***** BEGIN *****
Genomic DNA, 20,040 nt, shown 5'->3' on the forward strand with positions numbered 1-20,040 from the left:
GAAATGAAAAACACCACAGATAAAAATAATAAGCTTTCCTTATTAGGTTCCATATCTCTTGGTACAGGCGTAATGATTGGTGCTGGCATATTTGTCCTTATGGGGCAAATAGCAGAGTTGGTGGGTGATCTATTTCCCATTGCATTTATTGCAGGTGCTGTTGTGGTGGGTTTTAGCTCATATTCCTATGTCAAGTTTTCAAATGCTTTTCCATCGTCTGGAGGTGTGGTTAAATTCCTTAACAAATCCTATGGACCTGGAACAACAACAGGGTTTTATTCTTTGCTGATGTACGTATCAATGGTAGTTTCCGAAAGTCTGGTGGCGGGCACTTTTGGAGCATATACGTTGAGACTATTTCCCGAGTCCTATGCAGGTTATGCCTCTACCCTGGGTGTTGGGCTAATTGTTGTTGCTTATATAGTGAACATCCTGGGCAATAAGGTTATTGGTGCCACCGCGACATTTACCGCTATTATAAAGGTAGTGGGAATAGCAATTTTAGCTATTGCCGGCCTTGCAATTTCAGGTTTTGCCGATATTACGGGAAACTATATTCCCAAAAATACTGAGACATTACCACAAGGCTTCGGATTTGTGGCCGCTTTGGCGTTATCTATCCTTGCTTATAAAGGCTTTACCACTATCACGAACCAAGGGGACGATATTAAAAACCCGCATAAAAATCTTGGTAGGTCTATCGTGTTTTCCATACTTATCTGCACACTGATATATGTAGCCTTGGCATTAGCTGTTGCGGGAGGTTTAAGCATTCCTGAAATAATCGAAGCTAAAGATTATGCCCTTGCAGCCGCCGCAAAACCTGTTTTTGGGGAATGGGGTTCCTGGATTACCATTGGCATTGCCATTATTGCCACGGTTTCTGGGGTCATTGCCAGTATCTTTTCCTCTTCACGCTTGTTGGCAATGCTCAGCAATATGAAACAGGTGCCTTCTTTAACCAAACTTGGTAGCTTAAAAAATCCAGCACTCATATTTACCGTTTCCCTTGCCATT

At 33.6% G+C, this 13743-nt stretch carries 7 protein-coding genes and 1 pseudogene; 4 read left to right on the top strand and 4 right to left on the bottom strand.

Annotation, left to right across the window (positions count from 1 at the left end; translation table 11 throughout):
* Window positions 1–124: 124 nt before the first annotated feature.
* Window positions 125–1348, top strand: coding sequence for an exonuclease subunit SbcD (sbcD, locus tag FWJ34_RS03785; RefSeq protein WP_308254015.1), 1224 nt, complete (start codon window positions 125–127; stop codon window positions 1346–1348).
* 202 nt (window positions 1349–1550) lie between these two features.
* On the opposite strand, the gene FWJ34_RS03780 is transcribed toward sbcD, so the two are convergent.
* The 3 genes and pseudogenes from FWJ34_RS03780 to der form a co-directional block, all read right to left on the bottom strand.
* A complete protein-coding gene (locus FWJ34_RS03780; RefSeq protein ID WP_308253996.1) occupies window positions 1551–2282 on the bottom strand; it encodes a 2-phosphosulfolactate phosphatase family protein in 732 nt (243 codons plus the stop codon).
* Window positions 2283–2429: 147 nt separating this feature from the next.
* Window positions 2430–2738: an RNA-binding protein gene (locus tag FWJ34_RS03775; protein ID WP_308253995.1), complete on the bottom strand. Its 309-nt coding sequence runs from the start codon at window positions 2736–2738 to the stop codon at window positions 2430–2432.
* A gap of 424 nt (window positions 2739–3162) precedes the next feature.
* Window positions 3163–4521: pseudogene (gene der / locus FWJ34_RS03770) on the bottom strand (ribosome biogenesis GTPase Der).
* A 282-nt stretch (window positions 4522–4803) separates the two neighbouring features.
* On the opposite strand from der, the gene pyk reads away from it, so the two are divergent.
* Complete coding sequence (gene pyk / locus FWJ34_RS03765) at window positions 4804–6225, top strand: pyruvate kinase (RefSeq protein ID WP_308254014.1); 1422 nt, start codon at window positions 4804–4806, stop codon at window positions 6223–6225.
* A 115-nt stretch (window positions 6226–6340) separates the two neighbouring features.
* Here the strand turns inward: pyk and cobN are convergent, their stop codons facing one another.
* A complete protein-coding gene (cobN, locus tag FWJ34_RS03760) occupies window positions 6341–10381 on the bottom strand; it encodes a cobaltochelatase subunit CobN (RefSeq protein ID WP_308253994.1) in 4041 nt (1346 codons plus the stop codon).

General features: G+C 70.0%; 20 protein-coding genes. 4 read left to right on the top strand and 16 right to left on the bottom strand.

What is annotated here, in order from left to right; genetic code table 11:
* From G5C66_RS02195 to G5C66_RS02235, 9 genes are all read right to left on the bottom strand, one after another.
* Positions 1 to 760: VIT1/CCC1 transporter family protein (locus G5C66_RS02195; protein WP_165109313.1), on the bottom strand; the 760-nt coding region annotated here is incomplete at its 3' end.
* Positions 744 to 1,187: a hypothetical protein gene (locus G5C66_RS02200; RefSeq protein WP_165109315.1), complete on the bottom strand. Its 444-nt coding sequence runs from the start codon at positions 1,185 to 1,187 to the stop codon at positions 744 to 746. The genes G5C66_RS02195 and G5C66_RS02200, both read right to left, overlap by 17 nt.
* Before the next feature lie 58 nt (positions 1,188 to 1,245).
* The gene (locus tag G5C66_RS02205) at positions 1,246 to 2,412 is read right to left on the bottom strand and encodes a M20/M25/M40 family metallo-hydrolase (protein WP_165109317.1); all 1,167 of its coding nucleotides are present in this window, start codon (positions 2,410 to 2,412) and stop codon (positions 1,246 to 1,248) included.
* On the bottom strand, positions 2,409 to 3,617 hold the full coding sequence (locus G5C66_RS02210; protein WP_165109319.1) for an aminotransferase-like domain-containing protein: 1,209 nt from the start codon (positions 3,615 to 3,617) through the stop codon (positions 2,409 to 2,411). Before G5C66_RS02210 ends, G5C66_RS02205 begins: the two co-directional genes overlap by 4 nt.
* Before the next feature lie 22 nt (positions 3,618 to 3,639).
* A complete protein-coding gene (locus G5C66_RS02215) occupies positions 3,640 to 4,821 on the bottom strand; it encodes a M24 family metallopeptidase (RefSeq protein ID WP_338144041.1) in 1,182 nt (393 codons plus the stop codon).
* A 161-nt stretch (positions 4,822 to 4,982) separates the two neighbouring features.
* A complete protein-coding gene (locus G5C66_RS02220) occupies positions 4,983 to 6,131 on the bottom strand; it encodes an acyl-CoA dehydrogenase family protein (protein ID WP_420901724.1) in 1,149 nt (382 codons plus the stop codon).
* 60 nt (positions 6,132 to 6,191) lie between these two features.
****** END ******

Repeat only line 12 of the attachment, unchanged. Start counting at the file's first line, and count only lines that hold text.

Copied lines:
* Window positions 2430–2738: an RNA-binding protein gene (locus tag FWJ34_RS03775; protein ID WP_308253995.1), complete on the bottom strand. Its 309-nt coding sequence runs from the start codon at window positions 2736–2738 to the stop codon at window positions 2430–2432.